Think about something simple you do all the time, out of habit. Does it require lots of energy or strain? Could you think of a way to do it "better" than how your body has naturally done it unconsciously for years?
For example, say you're standing and I ask you in which direction the bathroom is. I bet you'd gently raise whichever arm is closest to the direction you wish to point, and your entire body would adjust slightly to make your arm point in the correct direction with maximal skeletal support and minimal muscular effort. If someone happened to be standing in the path of your pointing arm and you were not aware of this, s/he would likely get a hefty whack or poke, due to your natural looseness and body unity. You would NOT keep your body stone still and strain to contort your far arm across your body to point in the right direction. That would look weird and would not be comfortable.
Likewise, when you do something mundane with your hands, say preparing breakfast, you naturally do it within your "work space" and move efficiently to bring things into your work space. As you prepare your breakfast, you'll use both hands in coordination at a comfortable distance in front of you to get things done with minimal effort. If you need to reach for an ingredient or utensil to your right, you probably won't use your left hand to reach for it. You'll use your right hand, and your whole body will shift to minimize the amount of "reach" and effort your right arm must exert. To do otherwise would feel weird.
When you're practicing contact flow, move your body such that your left hand stays on your left side, your right hand stays on your right side, and the action remains mostly within your natural work space. If your training partner tries to push your hands out to your right, shift and turn your body such that you keep your hands in front of you, neither hand crossing over your center to where it doesn't belong. If your training partner tries to cross your hands over each other, move your body such that they don't cross. Incidentally, if you've worked with Lt. Col. Al, you've probably had the experience of getting your arms crossed over each other and tied up while he strikes. Most likely, you actually caused that to happen yourself, by reaching across your own body unnaturally rather than moving your body to keep things as they should be. Al is just VERY good at taking advantage of that (as are all the GC masters--they just tend to capitalize on different mistakes given their natural proclivities and your bad habits).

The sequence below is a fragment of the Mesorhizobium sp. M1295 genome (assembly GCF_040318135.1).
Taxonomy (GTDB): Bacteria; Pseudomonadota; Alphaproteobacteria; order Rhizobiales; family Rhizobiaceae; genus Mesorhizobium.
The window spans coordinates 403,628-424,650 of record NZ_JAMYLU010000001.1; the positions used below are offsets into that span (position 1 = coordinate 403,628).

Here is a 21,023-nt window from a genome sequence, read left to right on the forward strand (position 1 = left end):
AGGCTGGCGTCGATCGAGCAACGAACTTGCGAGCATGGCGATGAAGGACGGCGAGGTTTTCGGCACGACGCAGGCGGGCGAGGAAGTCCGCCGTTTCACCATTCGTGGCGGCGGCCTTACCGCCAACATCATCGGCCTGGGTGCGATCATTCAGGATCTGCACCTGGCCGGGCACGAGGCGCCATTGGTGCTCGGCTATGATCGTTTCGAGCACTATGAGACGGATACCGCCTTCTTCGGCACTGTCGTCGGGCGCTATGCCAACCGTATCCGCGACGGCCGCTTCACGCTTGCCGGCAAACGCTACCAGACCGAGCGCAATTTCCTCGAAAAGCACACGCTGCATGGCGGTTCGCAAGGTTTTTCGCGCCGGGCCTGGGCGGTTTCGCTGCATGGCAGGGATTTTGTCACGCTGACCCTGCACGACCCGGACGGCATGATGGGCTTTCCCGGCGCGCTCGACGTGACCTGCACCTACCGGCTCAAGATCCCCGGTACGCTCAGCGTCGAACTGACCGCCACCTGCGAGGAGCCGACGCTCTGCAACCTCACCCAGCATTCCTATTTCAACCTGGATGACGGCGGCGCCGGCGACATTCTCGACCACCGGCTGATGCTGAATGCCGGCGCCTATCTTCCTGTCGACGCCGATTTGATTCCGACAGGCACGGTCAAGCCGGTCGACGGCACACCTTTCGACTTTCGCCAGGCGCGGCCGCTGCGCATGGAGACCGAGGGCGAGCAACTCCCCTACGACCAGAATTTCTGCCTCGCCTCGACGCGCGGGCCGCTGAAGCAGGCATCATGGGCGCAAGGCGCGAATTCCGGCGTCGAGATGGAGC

Think about it: If both of your arms are on one side of your body, how can you protect the other side, against your current training partner or another who might suddenly attack you? This applies even when striking with your elbows. If your elbow is up to strike in some kind of horizontal slashing or thrusting motion, make sure the hand attached to that arm does not collapse past your center to the other side of your body. All that does is wrap your arm around yourself in a constricted and vulnerable way, reducing your elbow's reach and skeletal support and tying yourself up, "gift-wrapping" you for the enemy. If that arm is under pressure, move your body to nullify that pressure rather than allowing your arm to collapse into an unnatural position.
Incidentally, in contact flow, if you are not close enough to actually hit with your elbow, it should hang loosely from your shoulder, pointed towards the ground, rather than flapping in the air like a chicken wing, adding unnecessary tension to your shoulder and exposing your body to attack, as well as setting itself up for locks and breaks.
Please do not interpret any of the above as absolute "rules" ("Never let your hand cross center! Elbows should always be DOWN!"). They are general guidelines to improve your body unity, efficiency and natural movement in contact flow. Note that you do NOT keep your hands in better position via force or resistance. Instead, you move your body appropriately to keep it in better position relative to your hands. This body movement comes from the legs, not from the waist or shoulders. Your training partner can push your hands wherever s/he wants to. It doesn't matter, as your body will naturally move to keep your hands and arms in natural, comfortable positions relative to your body. And you'll see that the better this happens, the more your training partner will "accidentally" run into dangerous parts of your skeleton (striking ridges like palms, edges of hands and elbows), fully supported by your loose, unitized motion.